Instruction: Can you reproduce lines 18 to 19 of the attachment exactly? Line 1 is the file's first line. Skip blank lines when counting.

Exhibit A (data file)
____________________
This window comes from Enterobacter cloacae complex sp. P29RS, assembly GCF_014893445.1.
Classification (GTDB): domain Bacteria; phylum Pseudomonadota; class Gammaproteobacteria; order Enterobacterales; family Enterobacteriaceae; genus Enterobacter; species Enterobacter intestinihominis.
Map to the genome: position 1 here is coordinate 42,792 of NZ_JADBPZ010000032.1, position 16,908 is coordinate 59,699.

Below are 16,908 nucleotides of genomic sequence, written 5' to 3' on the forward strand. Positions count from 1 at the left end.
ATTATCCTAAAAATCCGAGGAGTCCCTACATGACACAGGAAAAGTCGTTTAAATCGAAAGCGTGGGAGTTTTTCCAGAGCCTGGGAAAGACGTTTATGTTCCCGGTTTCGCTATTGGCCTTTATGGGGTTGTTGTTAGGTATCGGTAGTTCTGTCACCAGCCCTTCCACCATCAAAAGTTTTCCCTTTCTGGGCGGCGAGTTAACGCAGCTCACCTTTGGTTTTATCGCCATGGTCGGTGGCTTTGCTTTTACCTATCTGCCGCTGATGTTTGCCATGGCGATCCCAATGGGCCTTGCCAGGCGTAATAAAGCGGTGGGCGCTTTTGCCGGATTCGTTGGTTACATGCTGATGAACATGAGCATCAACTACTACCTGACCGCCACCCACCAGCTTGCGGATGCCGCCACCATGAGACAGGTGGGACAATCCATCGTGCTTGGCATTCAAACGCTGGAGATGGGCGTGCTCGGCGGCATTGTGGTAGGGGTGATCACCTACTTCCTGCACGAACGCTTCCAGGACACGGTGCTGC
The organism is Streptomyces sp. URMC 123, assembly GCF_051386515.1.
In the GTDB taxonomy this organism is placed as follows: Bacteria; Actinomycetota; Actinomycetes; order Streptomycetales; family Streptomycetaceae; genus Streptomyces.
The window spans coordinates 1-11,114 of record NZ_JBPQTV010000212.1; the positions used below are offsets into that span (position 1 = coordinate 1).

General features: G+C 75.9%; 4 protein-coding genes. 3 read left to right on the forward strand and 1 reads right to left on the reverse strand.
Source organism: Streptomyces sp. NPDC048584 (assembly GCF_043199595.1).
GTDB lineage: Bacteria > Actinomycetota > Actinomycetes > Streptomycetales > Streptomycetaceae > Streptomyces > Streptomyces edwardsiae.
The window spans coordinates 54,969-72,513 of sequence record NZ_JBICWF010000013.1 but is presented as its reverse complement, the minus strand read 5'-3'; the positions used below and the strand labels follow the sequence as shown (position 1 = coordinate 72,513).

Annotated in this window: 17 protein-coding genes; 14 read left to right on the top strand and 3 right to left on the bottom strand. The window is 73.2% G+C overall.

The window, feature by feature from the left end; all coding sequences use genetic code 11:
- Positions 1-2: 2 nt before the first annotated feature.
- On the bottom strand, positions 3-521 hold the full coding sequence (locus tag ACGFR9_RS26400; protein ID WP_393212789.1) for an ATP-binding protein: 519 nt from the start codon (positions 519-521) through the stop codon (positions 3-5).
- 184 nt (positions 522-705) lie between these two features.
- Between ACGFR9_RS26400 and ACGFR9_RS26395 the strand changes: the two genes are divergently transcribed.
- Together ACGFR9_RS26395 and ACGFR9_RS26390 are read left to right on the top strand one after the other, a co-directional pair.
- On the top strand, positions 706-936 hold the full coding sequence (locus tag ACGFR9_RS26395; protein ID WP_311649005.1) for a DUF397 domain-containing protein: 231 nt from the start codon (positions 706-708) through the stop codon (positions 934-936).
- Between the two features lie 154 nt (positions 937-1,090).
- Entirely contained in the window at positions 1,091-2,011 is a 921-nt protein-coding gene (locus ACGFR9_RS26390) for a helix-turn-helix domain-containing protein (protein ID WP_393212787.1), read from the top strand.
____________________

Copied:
- Between ACGFR9_RS26400 and ACGFR9_RS26395 the strand changes: the two genes are divergently transcribed.
- Together ACGFR9_RS26395 and ACGFR9_RS26390 are read left to right on the top strand one after the other, a co-directional pair.